• Which recent initiatives best demonstrate the successful role of culture in promoting the inclusion of refugees and migrants? What were the key success factors and have these been
• What are the best ways to organise cultural activities to do this on arrival and after six months?
• What are the strongest arguments that can be made for the use of culture in this way?

While the three Parts of our report do not exactly follow this structure, you can see it underlying the main themes that have emerged. The first Part, dealing with the reasons why culture is such a crucial element in the creation of inclusive societies that embrace migration, is very rooted in specific evidence of projects known to the group from across Europe and indeed beyond. The third Part is about the crucial question of evaluation and how we can measure or assess the impact that cultural initiatives have in developing open and inclusive social and political spaces.

However, we did not entirely follow the structure that had been suggested, in that we felt it concentrated almost entirely on cultural work directly with refugees and migrants, rather than work about relating them to their new host societies. Our report does not in any way deny the value of direct cultural interventions – indeed, it is full of examples of projects that have enabled refugees and migrants to acquire language skills and cultural understanding, to recover from trauma or to develop their employability. But we were also mindful that such an instrumental cultural offer, presented on its own, could be understood by refugees and migrants as a simplistic programme of cultural education, even of indoctrination, positing an inflexible and monolithic European culture to which they, as new arrivals, are obliged to conform. It could be thought to place all the responsibility for learning and adaptation on the migrants themselves.

Cultural rights are human rights, and if people feel that their culture is somehow being rejected - that they are being asked to adopt a completely different way of being – they are likely to resent that. Research has shown that it is a sense of cultural rejection that fuels radicalisation: conversely, people who feel that they are accepted in a community for who they are - are not going to blow it up. And so we also emphasise the importance of cultural and artistic initiatives to introduce the migrants and refugees, their cultures, their stories and their sheer humanity, to the existing European public.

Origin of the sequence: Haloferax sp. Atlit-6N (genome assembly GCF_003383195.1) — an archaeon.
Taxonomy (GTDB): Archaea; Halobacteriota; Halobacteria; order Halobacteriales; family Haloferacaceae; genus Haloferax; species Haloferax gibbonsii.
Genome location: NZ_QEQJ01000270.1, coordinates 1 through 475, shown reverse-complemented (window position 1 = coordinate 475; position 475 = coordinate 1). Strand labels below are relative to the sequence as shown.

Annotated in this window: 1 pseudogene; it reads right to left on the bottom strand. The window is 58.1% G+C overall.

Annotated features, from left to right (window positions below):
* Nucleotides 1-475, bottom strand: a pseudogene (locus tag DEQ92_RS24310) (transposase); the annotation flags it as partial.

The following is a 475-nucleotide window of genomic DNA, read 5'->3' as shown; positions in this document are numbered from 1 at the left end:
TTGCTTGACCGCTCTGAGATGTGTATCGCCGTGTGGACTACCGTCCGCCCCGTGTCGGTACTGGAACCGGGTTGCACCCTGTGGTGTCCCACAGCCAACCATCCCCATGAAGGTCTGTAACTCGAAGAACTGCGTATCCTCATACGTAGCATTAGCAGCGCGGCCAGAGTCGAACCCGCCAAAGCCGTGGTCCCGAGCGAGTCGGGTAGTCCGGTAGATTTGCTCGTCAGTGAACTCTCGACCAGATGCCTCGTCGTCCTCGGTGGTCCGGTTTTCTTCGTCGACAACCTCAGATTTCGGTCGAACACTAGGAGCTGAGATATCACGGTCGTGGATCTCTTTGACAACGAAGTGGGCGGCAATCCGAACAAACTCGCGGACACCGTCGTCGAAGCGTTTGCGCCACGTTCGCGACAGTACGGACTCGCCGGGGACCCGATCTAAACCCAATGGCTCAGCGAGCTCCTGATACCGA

Building bridges. Narrating voyages. Embracing Globes.

Work of this kind is not just about generating the conditions in which new citizens can be accepted and included in European societies. It is also about enriching those societies. Throughout our history, cultural Renaissances have happened when existing cultural traditions come together, and people see all the exciting things that other people do – their imagery, their music, their dances, their poetry, their food. And so Part 2 of our report looks at the potential for art and culture to catalyse positive social change in the context of migration; to affect real transformations in peoples’ minds, hearts and lives; and even to create new policy.

In fact, I would say that only culture can do this – because culture is the only space where we can meet our new neighbours on an equal footing. Because politically – there is no equality. And economically – there is no equality. And socially, perhaps educationally, certainly in terms of health and wellbeing – there is no equality. But in the sacred space of art and culture – there everyone has a voice. So it is in the cultural space that we must begin.